Cannabis shops not welcome in town
Trustees express desire to opt out of allowing recreational dispensaries in the village
Last updated 10/16/2019 at 11:59pm | View PDF
Hinsdale trustees Tuesday signaled unified support for prohibiting recreational cannabis-related businesses within the village.
During a first read discussion of an ordinance to ban such establishments, trustees said the village should opt out of allowing dispensaries under the Cannabis Regulation and Tax Act that Illinois Gov. J.B. Pritzker signed into law in June.
“This is not a way that the village should be pursuing a revenue-generating opportunity,” Trustee Scott Banke remarked. “This is just not what this community represents, and I feel strongly that this is not something that we would ever want to pursue.”
Trustee Luke Stifflear said the village might miss out on economic benefits as the new industry takes root, but that revenue is not the only consideration.
“From a community standpoint, we have to balance that versus what type of community we want Hinsdale to be,” Stifflear said, later expressing doubt that cannabis business proprietors would even be interested in setting up shop in Hinsdale.
Under the new law, personal possession of up to 30 grams of cannabis is legal for Illinois residents at least 21 years of age, with lower limits for nonresidents. Municipalities may not restrict the private possession and consumption of adult-use cannabis authorized by the act. However, the law prohibits the use of cannabis in public places, schools and childcare facilities among other locations, and allows towns to adopt and enforce local ordinances to regulate possession and public consumption of cannabis consistent with the act. The law goes into effect Jan. 1, 2020.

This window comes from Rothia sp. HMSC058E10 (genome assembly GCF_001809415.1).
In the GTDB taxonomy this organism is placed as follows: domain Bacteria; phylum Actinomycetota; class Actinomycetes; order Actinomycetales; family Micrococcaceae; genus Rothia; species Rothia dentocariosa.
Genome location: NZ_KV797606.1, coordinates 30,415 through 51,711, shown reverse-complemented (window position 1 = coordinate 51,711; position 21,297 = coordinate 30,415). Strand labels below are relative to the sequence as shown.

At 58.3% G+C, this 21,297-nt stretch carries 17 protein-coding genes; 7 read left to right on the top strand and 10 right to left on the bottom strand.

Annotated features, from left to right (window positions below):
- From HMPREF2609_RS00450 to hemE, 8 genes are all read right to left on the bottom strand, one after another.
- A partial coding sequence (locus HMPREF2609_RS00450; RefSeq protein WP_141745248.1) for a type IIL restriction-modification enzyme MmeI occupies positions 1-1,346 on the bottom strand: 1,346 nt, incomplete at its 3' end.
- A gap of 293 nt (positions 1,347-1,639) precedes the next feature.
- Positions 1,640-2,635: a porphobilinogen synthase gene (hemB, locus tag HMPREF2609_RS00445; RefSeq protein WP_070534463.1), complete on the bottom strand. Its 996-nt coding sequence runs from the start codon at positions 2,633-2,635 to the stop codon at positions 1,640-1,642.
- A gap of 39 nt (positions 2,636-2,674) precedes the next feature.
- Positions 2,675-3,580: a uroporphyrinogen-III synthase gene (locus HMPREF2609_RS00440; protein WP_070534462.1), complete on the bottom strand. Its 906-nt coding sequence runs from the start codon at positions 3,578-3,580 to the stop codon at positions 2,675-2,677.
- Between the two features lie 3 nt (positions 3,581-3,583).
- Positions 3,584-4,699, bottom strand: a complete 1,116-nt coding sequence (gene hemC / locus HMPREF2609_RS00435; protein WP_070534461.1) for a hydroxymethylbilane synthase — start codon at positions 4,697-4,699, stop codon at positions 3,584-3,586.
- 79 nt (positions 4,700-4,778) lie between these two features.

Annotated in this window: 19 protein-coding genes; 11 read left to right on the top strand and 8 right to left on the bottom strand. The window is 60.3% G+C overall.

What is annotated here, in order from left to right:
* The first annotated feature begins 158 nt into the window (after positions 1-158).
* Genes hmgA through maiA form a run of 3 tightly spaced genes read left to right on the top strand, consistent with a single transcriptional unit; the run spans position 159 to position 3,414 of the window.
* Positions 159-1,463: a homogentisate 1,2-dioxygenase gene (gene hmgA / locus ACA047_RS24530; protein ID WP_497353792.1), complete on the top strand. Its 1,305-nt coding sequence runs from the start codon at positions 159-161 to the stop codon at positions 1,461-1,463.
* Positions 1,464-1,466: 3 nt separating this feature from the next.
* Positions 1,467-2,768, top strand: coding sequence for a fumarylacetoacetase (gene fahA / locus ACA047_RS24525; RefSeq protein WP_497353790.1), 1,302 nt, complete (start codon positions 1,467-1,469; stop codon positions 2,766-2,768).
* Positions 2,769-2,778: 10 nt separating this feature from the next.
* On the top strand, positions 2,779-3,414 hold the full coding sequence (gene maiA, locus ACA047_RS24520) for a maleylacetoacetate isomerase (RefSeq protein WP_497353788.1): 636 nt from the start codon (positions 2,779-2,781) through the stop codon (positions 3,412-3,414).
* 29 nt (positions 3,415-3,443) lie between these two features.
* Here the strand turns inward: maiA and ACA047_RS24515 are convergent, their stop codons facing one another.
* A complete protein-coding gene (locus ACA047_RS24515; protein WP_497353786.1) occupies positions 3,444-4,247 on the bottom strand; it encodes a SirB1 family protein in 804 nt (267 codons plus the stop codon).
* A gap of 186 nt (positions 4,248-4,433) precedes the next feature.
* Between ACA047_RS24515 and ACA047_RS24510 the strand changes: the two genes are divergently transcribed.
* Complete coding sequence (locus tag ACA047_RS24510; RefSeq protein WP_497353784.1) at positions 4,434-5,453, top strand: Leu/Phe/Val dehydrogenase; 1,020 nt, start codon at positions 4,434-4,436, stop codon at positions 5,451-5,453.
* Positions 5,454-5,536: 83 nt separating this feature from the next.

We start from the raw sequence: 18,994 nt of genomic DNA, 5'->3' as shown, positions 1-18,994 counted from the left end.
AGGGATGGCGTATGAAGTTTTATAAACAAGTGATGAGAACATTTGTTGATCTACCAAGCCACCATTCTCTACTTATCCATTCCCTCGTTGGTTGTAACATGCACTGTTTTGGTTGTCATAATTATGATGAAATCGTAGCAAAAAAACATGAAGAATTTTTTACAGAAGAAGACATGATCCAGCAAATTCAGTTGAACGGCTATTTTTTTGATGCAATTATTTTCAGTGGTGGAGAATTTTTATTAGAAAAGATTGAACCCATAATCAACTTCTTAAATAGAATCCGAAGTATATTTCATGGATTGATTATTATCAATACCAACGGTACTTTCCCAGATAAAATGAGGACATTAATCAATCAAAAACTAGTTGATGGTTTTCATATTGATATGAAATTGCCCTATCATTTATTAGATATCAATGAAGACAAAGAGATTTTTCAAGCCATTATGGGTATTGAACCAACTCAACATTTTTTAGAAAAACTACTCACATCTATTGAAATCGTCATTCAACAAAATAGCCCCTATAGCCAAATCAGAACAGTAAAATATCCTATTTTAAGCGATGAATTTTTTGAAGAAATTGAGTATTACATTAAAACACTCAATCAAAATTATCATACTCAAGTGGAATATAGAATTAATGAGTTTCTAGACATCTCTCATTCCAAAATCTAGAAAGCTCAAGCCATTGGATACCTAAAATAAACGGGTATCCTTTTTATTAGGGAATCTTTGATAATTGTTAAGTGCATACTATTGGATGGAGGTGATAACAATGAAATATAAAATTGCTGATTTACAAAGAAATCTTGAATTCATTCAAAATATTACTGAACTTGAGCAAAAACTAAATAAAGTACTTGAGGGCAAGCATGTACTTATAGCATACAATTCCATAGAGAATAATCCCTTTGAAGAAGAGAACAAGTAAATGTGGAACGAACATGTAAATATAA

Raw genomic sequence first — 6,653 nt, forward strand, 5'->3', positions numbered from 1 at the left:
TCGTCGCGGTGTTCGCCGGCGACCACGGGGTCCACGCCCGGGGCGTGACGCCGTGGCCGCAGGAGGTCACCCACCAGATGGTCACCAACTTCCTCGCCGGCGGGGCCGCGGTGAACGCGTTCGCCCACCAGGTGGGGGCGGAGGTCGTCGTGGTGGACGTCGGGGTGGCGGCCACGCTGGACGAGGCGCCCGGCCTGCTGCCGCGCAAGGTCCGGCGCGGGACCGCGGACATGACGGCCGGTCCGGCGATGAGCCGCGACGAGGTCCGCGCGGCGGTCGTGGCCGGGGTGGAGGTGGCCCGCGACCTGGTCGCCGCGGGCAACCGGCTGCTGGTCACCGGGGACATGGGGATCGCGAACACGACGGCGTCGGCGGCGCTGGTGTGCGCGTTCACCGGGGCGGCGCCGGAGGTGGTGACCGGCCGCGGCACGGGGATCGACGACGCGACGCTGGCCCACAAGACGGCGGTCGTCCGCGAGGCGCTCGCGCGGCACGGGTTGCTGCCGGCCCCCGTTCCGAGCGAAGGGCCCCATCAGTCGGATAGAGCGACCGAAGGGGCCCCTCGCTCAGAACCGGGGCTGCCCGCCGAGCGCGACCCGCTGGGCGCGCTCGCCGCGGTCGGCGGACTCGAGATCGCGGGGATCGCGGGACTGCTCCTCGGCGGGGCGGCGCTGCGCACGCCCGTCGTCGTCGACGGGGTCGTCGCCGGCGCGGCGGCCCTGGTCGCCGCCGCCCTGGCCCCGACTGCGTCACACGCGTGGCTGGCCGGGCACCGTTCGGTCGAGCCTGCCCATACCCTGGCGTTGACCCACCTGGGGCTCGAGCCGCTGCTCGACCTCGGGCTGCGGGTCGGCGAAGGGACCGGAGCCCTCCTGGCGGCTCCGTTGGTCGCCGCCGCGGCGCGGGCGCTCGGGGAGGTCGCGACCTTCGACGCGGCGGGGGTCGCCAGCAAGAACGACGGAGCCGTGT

Trustees also discussed regulating medical marijuana dispensaries. The use of medical marijuana was legalized in Illinois in 2014, and medical marijuana businesses cannot be prohibited outright, only regulated in terms of their proximity to residential districts, schools and child care facilities, among other sites. The state-imposed distance limitations on medical cannabis dispensaries were recently lifted, meaning the village would need to institute its own distance requirements or other zoning limitations to restrict medical cannabis dispensaries’ proximity to schools and other areas.
Village President Tom Cauley favors a local ordinance mirroring the state restrictions that were lifted.
“To the extent that we cannot prohibit medical marijuana, that we keep it away from schools and recreational facilities,” Cauley said.
Stifflear said those restrictions, because of the village’s residential character, would effectively keep those dispensaries out, too.
Trustee Neale Byrnes asked if the village could opt in to permitting recreational marijuana businesses at a later date. Stifflear replied in the affirmative.
“If we determine at a point in the future that we want to allow for it, then so be it,” Stifflear said.
There were no comments from the public on the matter. The board is expected to vote on the ordinance at its Oct. 1 meeting.